ASEAN Nations Join Forces for Inaugural Joint Military Drill in South China Sea
ASEAN’s chair, Indonesia, said on Thursday that the group’s first-ever joint military practice will take place in the South China Sea. This is the latest multilateral security drill at a time when tensions are rising and there is a lot of uncertainty in the area.
The decision was made by the military commanders of the 10 countries in the Association of Southeast Asian Nations (ASEAN). They met in Indonesia, which will hold the exercise in the North Natuna Sea, which is the southernmost part of the South China Sea.
Admiral Yudo Margono, the head of Indonesia’s military, told the state-run news agency Antara that the exercise would take place in September and would not include any training for combat activities. Margono said that the goal was to boost “ASEAN centrality.”
The competition between the US and China in the South China Sea has been a test of ASEAN’s unity for many years. ASEAN countries Vietnam, the Philippines, Brunei, and Malaysia have different claims with China, which says it owns large parts of the ocean, including parts of Indonesia’s exclusive economic zone (EEZ).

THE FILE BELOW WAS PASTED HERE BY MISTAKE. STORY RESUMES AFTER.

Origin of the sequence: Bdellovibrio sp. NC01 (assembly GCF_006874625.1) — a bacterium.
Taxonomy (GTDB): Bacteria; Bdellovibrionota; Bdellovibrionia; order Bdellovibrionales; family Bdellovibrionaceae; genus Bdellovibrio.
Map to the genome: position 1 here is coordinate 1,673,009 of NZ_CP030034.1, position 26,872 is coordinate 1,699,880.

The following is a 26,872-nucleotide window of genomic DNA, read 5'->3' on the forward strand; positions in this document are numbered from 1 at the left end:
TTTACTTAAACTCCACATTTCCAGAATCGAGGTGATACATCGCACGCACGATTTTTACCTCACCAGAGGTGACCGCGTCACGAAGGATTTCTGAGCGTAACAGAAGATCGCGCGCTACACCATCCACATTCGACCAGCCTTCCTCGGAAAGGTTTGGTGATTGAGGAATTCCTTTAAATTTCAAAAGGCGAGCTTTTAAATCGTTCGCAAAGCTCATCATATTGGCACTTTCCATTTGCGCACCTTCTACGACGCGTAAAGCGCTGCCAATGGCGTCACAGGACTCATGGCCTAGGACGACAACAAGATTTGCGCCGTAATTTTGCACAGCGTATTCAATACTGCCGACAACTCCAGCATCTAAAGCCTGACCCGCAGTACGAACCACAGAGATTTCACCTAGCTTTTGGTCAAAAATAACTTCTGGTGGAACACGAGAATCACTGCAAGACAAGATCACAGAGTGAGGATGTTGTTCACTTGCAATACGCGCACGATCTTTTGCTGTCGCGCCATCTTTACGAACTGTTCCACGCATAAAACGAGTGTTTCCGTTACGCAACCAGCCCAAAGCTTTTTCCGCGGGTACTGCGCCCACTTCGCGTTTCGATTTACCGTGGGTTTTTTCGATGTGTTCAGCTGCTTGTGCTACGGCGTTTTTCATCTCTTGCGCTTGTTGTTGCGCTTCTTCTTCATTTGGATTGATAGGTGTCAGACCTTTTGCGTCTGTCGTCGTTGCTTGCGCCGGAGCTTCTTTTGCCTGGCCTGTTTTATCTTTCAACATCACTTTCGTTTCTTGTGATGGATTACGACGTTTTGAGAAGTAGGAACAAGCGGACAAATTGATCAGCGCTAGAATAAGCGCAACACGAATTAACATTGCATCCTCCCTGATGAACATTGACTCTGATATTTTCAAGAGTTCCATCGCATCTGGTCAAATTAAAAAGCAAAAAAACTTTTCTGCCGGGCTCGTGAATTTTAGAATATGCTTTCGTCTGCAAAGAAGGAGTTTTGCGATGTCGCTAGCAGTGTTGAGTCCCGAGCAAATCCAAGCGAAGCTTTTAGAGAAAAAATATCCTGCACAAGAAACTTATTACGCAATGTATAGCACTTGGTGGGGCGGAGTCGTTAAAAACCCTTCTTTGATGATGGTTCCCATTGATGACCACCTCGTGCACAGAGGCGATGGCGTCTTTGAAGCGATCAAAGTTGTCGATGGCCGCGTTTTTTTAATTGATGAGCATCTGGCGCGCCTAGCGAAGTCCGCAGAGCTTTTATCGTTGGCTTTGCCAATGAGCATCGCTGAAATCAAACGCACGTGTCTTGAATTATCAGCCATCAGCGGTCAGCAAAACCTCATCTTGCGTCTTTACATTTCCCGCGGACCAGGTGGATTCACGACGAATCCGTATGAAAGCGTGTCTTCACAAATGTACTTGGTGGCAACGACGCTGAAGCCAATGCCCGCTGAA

Julius Widjojono, a spokesman for the Indonesian military, said that the reason for the drill was the “high risk of disaster in Asia, especially Southeast Asia.”
The South China Sea is where about $3.5 trillion worth of ship-based trade happens every year. Lately, there has been a lot of conflict in the area because China is pushing its claims by sending a lot of coast guard and fishing boats as far as 1,500 km (932 miles) away from its coast.
China says it has sovereignty over a large area called the “nine-dash line” based on old maps, but an international arbitration court found in 2016 that this claim was not legal.
ASEAN has been trying to get China to finish a long-overdue maritime code of conduct, and a few of its countries have had problems with Beijing in recent months.
Vietnam was upset that China put a research ship near some gas blocks in its EEZ. China was also accused of sending what was thought to be marine militia into waters where the navies of India and ASEAN countries were practicing.
The Philippines criticized China’s coast guard for “dangerous maneuvers” and “aggressive tactics,” and they plan to do joint patrols with the US on top of the first trilateral coast guard drill they did with Japan this week.
China says that its coast guard does daily work in what it considers to be its own territory.